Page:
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Girls: Keep Up the Calcium for Healthy Bones
 
Published Friday, May 9, 2008

Healthnotes Newswire (May 8, 2008)—Calcium helps build stronger bones in young girls—but they need to get enough of it without interruption, reports a study in the American Journal of Clinical Nutrition.

A recent analysis of several studies concerning calcium intake and bone health in young girls questioned the value of calcium supplementation for increasing bone density. The new study incorporated additional measures of bone turnover as well as bone accumulation in the body to see the effects of calcium supplementation in preteen girls. (It’s thought that bone accumulation more accurately predicts bone health later in life than looking at bone density alone.)

In the new study, 96 girls (average age 12 years) getting low amounts of calcium (about 636 mg per day on average) were given a supplement providing 792 mg of calcium per day or a placebo for 18 months. During the supplementation period and for two years afterward, they were tested on measures of bone density, bone mineral content, and the rate of bone turnover in the body.

Girls who took the calcium supplement had significantly greater bone density, higher rates of bone accumulation, and less bone turnover than girls in the placebo group during the supplementation period. Two years after the supplements had been discontinued, however, the positive effects were no longer seen. “Calcium supplementation enhances bone mineral accrual in teenage girls, but the effect is short-lived,” the authors said.

An Adequate Intake (AI) level for calcium of 1,300 mg per day has been set for children ages 9 to 13. The Continuing Survey of Food Intakes of Individuals found that 87% of girls between ages 12 and 19 do not get the recommended intake for calcium and that teen girls get an average of only about 600 to 700 mg of calcium per day.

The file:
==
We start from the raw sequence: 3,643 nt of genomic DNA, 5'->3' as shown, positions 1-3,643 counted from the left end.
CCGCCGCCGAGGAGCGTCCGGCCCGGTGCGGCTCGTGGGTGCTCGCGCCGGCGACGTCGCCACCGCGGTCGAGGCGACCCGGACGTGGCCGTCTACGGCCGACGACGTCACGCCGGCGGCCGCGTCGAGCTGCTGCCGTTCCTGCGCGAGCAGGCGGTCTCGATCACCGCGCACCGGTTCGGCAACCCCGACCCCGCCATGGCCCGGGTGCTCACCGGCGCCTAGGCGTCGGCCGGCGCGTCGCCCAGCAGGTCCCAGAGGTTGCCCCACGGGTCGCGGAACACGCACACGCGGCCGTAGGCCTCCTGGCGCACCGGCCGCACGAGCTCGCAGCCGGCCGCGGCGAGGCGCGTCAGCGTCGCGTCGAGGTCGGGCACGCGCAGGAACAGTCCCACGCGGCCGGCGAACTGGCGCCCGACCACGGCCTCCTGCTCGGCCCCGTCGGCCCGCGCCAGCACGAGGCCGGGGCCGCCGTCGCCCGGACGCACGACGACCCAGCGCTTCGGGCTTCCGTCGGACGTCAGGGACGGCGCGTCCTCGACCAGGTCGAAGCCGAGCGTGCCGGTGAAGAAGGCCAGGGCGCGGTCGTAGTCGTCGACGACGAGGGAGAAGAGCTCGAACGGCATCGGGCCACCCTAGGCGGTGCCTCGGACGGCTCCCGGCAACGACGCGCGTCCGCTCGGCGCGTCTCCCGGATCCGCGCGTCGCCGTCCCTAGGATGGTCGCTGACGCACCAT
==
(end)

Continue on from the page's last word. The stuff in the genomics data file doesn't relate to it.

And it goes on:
During childhood, the rate of bone accumulation is greater than the rate of bone loss. By middle age, bone loss about equals gain. In women, bone loss exceeds gains after menopause. So, it’s important to maximize bone accumulation during youth to help protect against osteoporosis later in life.

Tips to boost calcium intake

• Include low-fat dairy products such as milk, cheese, and yogurt in the diet.

• Choose calcium-rich vegetables like broccoli, Chinese cabbage, kale, and turnip greens.

• Coffee, tea, and sodas can lead to calcium loss; opt for water or calcium-fortified fruit juices instead.

• Vitamin D enhances calcium absorption, so make sure to get some of the sunshine vitamin and look for vitamin D–fortified foods.

• Too much sodium can cause the body to dump precious calcium; try lemon juice in place of salt in dips and spreads or squeezed over steamed veggies.

• Choose vegetable protein, as excess protein in meat products can lead to calcium loss. Select tofu that’s packed in a calcium solution for a boost of this essential mineral.

(Am J Clin Nutr 2008;87:455–62)

Kimberly Beauchamp, ND, earned her bachelor’s degree from the University of Rhode Island and her Doctorate of Naturopathic Medicine from Bastyr University in Kenmore, WA. She cofounded South County Naturopaths in Wakefield, RI. Dr. Beauchamp practices as a birth doula and lectures on topics including whole-foods nutrition, detoxification, and women’s health.

 



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